In the build up to this year’s Remember A Charity in your Will Week (7th-13th September 2015), charities are being urged to join the UK’s national legacy consortium “to accelerate the growth of the legacy marketplace and normalise legacy giving”.
Remember A Charity has more than 150 members currently but aims to attract more to help promote legacy giving further. Its high profile campaigns promoting charitable Wills have exhibited a striking and often humorous theme in recent years. In 2013, the Café de Mort campaign saw Masterchef’s Gregg Wallace host a televised dinner of potentially lethal foods in an old church crypt and in 2011, stuntman Rocky Taylor fronted Remember A Charity Week, breaking a Guinness World Record in the process.
UK Fundraising spoke to Rob Cope, Director of Remember A Charity, about this year’s plans for the week.
What have you got planned for Remember A Charity in your Will Week?
This year’s campaign is expected to be our biggest yet, building on the success of the 2014 ‘Living Legends’ theme, it calls on people to do something ‘legendary’ by leaving a gift to charity in their Will.
The finer details are under wraps of course until the week itself (7th-13th September 2015), but we will be running a high-profile consumer advertising and PR campaign, aimed primarily at the over 60s. Working with more charities, campaign supporters and stakeholders than ever before, we will be communicating across a range of media channels to get our message across.
Many charities will take this opportunity to put their own identity on things, promoting their own legends, with local events planned up and down the country.
What are you aiming to achieve?
The goal for the week is far more than raising awareness; it’s about achieving social change. More charities and campaign supporters making more noise about legacies, more professional advisers prompting their clients to include a charity in their Will and, in the long term, more people doing so. In a market where legacies generate more than £2 billion a year from just 7.3% of the population, even a small percentage change in behaviour could make an enormous impact.
We continue our work throughout the year, but the awareness week is the sector’s biggest opportunity to act together, cohesively to bridge that gap.
Why don’t more people leave money to charity in their Wills?
There is certainly a big gap between the number of people that support charity regularly and those that remember a charity in their Will. For many people, it just doesn’t cross their mind and we are working to change that.
Legacies can be a sensitive topic for many organisations or individuals and Remember A Charity Week is a focal point to help overcome that and get the
conversation started. For some, this means using the campaign as a springboard to broach the subject with supporters, for others it gives charity trustees and senior management the impetus to champion legacies themselves or for solicitors to introduce a charitable prompt when writing Wills.
If a charity can get all its staff involved, equipped and empowered to talk about legacies, to become legacy champions – even if its just for that one point of the year – it can make a huge difference to their legacy drive.
How do you go about it?
While we may be best known for our consumer advertising programme, much of our work takes place behind the scenes; working with charities and campaign supporters, including Government, businesses and the legal community.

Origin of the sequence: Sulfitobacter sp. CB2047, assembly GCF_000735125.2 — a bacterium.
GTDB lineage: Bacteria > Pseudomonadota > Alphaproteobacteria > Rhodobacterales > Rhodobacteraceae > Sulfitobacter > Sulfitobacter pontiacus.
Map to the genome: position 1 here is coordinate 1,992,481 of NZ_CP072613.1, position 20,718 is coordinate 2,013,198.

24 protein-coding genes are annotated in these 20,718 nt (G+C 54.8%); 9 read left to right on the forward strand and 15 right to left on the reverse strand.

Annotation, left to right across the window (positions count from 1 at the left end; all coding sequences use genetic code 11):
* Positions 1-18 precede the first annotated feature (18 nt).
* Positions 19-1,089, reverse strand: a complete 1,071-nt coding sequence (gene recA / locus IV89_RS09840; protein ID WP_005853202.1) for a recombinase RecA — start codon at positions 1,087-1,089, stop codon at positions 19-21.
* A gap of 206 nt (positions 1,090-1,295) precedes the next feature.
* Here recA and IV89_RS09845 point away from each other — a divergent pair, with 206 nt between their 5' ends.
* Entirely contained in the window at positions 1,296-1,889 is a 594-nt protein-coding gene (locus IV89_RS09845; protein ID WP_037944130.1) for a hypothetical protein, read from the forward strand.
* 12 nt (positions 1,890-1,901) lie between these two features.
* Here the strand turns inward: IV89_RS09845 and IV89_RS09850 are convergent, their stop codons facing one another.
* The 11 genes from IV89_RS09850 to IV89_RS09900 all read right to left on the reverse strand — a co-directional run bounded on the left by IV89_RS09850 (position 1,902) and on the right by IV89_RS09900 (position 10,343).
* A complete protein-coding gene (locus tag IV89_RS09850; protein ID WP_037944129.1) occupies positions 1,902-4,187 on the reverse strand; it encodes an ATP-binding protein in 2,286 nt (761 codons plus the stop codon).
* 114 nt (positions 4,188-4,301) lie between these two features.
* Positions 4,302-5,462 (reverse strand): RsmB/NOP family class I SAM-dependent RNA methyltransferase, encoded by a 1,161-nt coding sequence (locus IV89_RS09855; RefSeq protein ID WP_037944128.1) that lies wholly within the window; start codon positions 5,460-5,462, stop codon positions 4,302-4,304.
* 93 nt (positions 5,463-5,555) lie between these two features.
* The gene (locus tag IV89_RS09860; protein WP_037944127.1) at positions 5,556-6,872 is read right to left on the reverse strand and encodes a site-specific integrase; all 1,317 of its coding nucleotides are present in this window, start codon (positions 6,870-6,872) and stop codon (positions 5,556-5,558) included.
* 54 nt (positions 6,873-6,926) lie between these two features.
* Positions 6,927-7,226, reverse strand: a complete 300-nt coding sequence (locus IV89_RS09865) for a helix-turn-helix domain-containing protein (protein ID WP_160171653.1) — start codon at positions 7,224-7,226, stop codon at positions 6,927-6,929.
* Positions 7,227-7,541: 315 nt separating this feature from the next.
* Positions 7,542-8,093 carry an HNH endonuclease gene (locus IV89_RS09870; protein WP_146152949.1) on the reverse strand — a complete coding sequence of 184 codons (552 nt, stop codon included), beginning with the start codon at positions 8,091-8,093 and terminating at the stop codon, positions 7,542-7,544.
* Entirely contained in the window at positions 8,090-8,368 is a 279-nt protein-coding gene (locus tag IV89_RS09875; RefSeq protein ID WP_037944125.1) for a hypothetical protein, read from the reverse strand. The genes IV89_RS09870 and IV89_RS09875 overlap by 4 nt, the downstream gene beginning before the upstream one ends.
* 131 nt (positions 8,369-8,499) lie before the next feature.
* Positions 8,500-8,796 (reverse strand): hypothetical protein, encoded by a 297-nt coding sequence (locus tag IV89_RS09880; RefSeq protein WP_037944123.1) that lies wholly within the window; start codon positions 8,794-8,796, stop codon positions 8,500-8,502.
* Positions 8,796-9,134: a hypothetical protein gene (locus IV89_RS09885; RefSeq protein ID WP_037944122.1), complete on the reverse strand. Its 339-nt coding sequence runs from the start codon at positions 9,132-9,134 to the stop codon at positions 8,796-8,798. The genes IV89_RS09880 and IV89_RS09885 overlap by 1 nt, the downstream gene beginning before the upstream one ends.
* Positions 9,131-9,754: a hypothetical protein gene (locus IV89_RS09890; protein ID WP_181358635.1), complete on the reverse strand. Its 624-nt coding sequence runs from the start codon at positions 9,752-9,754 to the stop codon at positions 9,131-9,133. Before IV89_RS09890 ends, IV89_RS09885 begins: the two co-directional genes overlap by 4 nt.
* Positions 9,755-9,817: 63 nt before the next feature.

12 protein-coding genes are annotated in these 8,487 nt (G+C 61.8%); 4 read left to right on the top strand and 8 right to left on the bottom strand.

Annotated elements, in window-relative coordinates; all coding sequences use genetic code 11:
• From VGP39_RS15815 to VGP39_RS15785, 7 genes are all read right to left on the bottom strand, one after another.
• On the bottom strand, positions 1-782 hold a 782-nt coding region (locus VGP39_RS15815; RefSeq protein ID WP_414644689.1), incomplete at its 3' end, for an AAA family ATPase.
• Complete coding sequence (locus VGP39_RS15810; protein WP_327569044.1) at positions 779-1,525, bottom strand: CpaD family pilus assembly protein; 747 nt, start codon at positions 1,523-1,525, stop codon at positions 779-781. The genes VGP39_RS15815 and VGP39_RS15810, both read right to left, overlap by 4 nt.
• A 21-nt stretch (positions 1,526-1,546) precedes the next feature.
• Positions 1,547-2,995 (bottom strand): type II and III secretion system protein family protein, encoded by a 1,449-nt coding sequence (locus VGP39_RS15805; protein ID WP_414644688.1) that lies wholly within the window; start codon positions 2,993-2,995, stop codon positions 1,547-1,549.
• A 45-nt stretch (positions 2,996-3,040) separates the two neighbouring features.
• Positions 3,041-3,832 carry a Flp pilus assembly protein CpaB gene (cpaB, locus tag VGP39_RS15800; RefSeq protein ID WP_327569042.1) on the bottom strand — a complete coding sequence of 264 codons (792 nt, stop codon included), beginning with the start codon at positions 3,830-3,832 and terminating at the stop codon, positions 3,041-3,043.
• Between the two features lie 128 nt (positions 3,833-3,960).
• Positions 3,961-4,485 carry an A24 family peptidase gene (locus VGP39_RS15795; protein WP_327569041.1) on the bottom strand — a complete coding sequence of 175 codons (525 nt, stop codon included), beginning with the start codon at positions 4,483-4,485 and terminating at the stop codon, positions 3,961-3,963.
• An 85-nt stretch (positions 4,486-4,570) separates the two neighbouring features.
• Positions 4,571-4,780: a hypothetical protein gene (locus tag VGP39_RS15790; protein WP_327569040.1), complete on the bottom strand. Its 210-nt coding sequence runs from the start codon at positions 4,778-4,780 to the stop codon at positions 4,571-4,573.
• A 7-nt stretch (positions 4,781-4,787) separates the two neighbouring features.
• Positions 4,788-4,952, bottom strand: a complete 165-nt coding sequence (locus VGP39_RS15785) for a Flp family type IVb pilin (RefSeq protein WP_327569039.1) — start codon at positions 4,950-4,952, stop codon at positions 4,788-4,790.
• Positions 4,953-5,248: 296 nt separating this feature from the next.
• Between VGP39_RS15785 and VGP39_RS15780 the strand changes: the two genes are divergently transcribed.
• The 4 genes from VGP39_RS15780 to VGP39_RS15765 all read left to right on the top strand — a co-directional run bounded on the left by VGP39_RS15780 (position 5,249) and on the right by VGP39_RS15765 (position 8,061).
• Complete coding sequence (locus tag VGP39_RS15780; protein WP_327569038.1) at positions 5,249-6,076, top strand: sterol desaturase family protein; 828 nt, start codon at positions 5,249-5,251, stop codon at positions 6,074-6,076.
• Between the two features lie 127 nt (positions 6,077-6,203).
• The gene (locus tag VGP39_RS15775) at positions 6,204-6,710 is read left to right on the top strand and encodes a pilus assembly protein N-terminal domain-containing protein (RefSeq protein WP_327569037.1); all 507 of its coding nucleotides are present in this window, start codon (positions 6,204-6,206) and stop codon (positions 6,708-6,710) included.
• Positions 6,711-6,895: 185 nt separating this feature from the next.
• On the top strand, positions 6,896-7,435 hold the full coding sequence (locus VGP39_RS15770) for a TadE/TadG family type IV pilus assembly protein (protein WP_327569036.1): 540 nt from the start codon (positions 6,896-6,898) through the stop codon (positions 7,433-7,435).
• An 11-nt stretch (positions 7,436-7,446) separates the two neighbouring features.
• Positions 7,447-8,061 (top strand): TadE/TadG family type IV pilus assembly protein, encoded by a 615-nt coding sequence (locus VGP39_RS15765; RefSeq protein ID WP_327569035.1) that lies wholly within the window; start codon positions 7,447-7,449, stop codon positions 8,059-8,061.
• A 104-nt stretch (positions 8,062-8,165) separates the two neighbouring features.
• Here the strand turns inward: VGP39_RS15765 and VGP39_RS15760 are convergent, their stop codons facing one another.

We give members the resources to embrace the theme and make it their own, championing legacies throughout the organisation and tailoring the message for their donors.
Our work with solicitors and the legal advisors is vital too as by prompting clients to think about charities when writing a Will, they can potentially treble the number of gifts in Wills. After last year’s Remember A Charity Week, the number of professional advisers promoting charitable Wills to clients increased to 65% and we are hoping to boost those numbers further.
Why should more charities get involved?
Only by working together can we succeed in making legacy giving a social norm. We set out to do what no single charity can do on its own; to grow the legacy marketplace and this is becoming more and more important.
The market has become increasingly competitive with traditional charities, as well as arts, heritage and hospital charities becoming very active in the field. Legacies are highly prized and rightly so; they are the largest single source of voluntary income to the charity sector. The only answer is to expand the donor market. We know there is huge potential and that this can be achieved, but the only way to achieve this is by working together both within the charity sector and beyond.
How can charities get involved?
All legacy charities are encouraged to get on board by joining Remember A Charity. We’ve now introduced new tiers to ensure that membership is even more accessible to smaller charities and we are here to support all those charities in achieving their full legacy potential.
All the indicators show that it is working – awareness and prompting is up – our work is making a real difference, but we have a lot further to go. The more charities that come on board and get involved, the quicker we can get there.
“Remember A Charity Week helped us to create a lot of noise using the Living Legends theme. We delivered a digital campaign that blew away the success of our normal legacy activity on social media… From four Facebook posts, we organically reached 370,000 people and received 1,600 likes, and our legacy video had 7,500 views on YouTube.”
“In 2014, Remember A Charity in your Will Week allowed us to focus on the importance of gifts in wills for the Trust’s ambitious future goals, and our campaign led to 212 new legacy enquiries.”
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